Previous research illustrates the collaborative nature of adolescents’ multimodal composing processes. However, few studies have specifically focused on how different modes influence student interactions over time. This study examines how multiple modes (e.g. text, music, visuals, and animations) mediated middle schoolers’ composing processes as they worked in small groups to create multimodal science fictions. Situated in an afterschool program, each student selected the role of writer, scientist, or designer. Data sources included screen capture video, semi-structured interviews, and multimodal products. Qualitative data analysis involved the constant comparative method to establish codes for types of interactions and the mediating modes as a case study small group collaboratively composed. Findings indicate: (1) students were inclined to provide short responses to move on with composing practices; (2) group discussions while multimodal composing followed three stages: mode and story exploration, mode-story integration, and mode-story completion; (3) multimodal comics fostered the most discussion; (4) different modes supported self-oriented and group-oriented contributions in unique ways. This study contributes an initial understanding into how different modalities mediate students’ interactions and offers implications for scaffolding peer interactions during multimodal composing processes.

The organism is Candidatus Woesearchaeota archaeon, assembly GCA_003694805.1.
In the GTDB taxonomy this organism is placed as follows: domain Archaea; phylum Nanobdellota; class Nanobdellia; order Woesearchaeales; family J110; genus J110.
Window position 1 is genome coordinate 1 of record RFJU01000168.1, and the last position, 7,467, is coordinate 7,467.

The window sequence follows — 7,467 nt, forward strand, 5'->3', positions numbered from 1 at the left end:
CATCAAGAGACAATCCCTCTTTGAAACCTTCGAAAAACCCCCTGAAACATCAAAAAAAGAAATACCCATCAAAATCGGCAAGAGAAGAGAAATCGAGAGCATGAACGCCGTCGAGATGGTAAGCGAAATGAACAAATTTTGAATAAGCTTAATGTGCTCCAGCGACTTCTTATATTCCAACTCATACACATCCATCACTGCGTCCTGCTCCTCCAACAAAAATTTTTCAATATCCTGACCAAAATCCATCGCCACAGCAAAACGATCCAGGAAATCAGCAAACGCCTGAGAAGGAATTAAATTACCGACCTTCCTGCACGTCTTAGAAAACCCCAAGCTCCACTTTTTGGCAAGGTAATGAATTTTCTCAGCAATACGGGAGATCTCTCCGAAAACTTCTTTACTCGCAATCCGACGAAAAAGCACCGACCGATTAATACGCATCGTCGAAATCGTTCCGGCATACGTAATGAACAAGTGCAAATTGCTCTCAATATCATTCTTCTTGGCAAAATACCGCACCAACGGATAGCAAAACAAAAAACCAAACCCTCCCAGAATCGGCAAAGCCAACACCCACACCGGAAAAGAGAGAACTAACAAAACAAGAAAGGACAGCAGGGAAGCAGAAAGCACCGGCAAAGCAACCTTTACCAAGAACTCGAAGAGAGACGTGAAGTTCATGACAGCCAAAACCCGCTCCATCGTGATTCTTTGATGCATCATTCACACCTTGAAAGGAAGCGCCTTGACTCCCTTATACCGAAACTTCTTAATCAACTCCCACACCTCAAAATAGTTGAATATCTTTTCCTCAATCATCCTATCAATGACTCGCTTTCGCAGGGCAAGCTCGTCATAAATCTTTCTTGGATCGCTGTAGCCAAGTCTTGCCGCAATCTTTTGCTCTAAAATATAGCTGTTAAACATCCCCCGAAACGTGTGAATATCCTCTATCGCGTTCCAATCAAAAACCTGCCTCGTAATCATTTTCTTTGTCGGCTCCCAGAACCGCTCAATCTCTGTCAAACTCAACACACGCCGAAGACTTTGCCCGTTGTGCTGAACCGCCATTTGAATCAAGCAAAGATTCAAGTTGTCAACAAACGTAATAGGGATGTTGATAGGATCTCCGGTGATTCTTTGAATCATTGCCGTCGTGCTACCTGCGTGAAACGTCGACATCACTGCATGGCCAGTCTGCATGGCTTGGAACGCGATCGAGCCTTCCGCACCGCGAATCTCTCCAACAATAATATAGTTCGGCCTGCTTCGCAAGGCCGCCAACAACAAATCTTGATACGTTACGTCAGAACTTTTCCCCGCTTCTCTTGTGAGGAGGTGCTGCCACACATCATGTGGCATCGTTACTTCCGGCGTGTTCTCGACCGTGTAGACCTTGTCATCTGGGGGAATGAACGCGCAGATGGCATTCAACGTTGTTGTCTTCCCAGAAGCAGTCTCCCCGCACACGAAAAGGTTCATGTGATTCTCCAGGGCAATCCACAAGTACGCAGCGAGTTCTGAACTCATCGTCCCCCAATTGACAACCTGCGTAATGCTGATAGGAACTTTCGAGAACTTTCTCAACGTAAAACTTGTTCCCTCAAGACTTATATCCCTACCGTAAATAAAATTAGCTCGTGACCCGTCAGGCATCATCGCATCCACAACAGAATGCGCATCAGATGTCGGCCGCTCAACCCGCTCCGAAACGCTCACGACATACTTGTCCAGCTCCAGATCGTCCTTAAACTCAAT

- Multimodal composing
- peer interaction
- social semiotics
ASJC Scopus subject areas
- Computer Science Applications